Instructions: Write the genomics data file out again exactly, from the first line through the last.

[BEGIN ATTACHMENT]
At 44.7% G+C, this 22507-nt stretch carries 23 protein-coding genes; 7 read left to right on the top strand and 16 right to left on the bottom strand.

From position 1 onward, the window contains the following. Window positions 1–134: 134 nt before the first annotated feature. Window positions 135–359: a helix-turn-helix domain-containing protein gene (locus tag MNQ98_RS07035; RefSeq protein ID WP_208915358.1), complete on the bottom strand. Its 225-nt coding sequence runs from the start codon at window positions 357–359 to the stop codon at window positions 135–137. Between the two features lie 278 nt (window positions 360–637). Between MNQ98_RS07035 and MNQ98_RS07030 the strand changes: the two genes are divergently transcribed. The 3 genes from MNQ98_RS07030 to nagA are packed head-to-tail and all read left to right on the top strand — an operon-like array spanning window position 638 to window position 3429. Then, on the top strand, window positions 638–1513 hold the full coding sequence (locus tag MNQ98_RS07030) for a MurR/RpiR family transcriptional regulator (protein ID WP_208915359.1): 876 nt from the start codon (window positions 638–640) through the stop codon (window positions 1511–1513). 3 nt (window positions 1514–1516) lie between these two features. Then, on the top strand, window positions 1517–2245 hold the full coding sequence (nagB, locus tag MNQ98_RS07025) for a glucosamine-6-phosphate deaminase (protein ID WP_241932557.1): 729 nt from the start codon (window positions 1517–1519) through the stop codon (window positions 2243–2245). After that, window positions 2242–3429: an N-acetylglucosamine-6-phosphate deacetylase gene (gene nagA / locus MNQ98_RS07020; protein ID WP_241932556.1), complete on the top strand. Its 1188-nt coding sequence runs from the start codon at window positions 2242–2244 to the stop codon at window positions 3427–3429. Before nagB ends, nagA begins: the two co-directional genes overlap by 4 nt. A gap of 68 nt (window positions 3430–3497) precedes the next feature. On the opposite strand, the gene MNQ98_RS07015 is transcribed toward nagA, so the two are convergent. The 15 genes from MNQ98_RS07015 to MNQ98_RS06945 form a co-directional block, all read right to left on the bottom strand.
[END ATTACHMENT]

At 44.7% G+C, this 22507-nt stretch carries 23 protein-coding genes; 7 read left to right on the top strand and 16 right to left on the bottom strand.

From position 1 onward, the window contains the following. Window positions 1–134: 134 nt before the first annotated feature. Window positions 135–359: a helix-turn-helix domain-containing protein gene (locus tag MNQ98_RS07035; RefSeq protein ID WP_208915358.1), complete on the bottom strand. Its 225-nt coding sequence runs from the start codon at window positions 357–359 to the stop codon at window positions 135–137. Between the two features lie 278 nt (window positions 360–637). Between MNQ98_RS07035 and MNQ98_RS07030 the strand changes: the two genes are divergently transcribed. The 3 genes from MNQ98_RS07030 to nagA are packed head-to-tail and all read left to right on the top strand — an operon-like array spanning window position 638 to window position 3429. Then, on the top strand, window positions 638–1513 hold the full coding sequence (locus tag MNQ98_RS07030) for a MurR/RpiR family transcriptional regulator (protein ID WP_208915359.1): 876 nt from the start codon (window positions 638–640) through the stop codon (window positions 1511–1513). 3 nt (window positions 1514–1516) lie between these two features. Then, on the top strand, window positions 1517–2245 hold the full coding sequence (nagB, locus tag MNQ98_RS07025) for a glucosamine-6-phosphate deaminase (protein ID WP_241932557.1): 729 nt from the start codon (window positions 1517–1519) through the stop codon (window positions 2243–2245). After that, window positions 2242–3429: an N-acetylglucosamine-6-phosphate deacetylase gene (gene nagA / locus MNQ98_RS07020; protein ID WP_241932556.1), complete on the top strand. Its 1188-nt coding sequence runs from the start codon at window positions 2242–2244 to the stop codon at window positions 3427–3429. Before nagB ends, nagA begins: the two co-directional genes overlap by 4 nt. A gap of 68 nt (window positions 3430–3497) precedes the next feature. On the opposite strand, the gene MNQ98_RS07015 is transcribed toward nagA, so the two are convergent. The 15 genes from MNQ98_RS07015 to MNQ98_RS06945 form a co-directional block, all read right to left on the bottom strand.